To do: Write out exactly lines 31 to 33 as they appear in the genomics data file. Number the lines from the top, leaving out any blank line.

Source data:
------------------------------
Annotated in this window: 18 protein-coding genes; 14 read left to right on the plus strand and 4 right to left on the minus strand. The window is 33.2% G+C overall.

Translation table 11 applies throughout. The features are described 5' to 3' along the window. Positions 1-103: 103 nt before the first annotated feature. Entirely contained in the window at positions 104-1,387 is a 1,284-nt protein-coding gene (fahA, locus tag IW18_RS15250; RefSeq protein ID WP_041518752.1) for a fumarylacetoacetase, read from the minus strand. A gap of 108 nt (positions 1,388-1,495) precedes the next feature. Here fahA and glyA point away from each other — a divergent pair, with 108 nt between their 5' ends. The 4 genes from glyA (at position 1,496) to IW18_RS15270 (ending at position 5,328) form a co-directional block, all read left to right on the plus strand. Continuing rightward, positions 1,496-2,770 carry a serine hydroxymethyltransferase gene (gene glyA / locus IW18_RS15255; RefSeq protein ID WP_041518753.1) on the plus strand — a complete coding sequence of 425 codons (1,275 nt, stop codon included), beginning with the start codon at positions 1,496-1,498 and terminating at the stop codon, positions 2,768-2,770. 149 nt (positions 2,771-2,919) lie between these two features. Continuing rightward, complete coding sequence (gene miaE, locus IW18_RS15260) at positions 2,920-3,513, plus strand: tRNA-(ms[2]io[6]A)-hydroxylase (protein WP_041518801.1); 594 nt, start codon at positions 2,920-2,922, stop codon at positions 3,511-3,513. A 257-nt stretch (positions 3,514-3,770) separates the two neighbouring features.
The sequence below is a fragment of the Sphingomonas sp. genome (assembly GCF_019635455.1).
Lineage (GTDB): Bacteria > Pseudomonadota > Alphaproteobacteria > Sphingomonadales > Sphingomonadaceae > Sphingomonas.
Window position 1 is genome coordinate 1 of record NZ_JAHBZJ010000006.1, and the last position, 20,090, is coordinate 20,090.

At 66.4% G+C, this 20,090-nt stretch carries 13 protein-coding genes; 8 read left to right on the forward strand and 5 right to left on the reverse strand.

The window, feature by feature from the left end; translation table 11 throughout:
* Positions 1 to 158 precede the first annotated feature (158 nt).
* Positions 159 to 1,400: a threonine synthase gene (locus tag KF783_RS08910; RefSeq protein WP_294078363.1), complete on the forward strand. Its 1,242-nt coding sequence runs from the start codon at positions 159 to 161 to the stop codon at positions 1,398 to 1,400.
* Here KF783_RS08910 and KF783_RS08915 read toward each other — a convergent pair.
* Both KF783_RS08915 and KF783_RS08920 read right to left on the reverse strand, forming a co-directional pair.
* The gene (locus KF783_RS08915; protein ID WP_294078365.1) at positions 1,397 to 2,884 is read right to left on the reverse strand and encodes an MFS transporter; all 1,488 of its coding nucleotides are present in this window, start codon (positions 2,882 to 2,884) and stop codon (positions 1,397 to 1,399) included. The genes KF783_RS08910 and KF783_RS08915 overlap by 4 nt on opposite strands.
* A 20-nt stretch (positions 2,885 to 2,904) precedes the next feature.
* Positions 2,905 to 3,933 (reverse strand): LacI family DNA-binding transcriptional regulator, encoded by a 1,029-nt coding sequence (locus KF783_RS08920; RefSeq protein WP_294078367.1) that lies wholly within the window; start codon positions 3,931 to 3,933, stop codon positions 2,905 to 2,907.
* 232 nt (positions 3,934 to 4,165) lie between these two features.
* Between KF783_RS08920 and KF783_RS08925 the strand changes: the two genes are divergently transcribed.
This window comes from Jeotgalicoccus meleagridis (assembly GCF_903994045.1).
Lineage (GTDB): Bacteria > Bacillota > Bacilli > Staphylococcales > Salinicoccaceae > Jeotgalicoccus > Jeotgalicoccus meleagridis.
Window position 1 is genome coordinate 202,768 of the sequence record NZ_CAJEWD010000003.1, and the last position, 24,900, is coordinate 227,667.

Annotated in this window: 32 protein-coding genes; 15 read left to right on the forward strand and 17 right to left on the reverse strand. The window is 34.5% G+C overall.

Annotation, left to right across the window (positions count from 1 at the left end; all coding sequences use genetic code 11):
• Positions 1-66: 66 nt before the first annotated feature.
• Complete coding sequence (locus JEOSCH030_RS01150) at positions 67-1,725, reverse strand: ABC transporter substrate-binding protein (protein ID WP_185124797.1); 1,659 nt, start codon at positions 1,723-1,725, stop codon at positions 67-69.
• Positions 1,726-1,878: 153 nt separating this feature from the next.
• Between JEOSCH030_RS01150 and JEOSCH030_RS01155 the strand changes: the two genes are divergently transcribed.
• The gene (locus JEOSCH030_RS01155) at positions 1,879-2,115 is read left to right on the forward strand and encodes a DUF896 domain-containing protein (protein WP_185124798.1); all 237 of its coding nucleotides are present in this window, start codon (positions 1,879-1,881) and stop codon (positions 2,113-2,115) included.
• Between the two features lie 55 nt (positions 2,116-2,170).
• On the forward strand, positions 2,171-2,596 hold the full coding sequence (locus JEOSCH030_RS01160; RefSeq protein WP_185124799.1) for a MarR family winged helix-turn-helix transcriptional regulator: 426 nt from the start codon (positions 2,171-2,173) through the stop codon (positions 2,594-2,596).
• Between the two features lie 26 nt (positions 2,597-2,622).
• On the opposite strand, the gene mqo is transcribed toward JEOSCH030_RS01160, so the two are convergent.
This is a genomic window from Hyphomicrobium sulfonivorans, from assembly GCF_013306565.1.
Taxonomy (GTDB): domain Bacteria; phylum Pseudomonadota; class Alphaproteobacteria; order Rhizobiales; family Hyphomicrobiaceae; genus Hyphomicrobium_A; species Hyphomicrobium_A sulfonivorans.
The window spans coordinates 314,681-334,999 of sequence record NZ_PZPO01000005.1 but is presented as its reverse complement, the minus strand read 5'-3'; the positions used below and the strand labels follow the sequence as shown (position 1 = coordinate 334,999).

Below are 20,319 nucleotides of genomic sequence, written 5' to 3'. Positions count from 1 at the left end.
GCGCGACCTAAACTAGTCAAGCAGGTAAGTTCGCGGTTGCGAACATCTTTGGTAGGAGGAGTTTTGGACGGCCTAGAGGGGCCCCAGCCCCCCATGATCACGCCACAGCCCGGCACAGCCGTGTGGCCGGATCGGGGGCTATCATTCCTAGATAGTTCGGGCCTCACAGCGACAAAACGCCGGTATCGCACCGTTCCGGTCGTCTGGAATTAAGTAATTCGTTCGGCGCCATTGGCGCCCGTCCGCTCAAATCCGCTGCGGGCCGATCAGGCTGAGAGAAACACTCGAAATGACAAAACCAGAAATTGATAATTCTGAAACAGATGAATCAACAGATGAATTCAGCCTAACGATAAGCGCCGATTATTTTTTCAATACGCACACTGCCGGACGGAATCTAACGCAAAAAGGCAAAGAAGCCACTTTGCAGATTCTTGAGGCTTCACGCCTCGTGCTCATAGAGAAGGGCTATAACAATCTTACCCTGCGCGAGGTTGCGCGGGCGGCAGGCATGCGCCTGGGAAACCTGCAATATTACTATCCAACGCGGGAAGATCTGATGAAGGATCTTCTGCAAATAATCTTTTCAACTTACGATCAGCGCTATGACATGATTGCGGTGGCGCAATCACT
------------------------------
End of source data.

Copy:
This is a genomic window from Hyphomicrobium sulfonivorans, from assembly GCF_013306565.1.
Taxonomy (GTDB): domain Bacteria; phylum Pseudomonadota; class Alphaproteobacteria; order Rhizobiales; family Hyphomicrobiaceae; genus Hyphomicrobium_A; species Hyphomicrobium_A sulfonivorans.
The window spans coordinates 314,681-334,999 of sequence record NZ_PZPO01000005.1 but is presented as its reverse complement, the minus strand read 5'-3'; the positions used below and the strand labels follow the sequence as shown (position 1 = coordinate 334,999).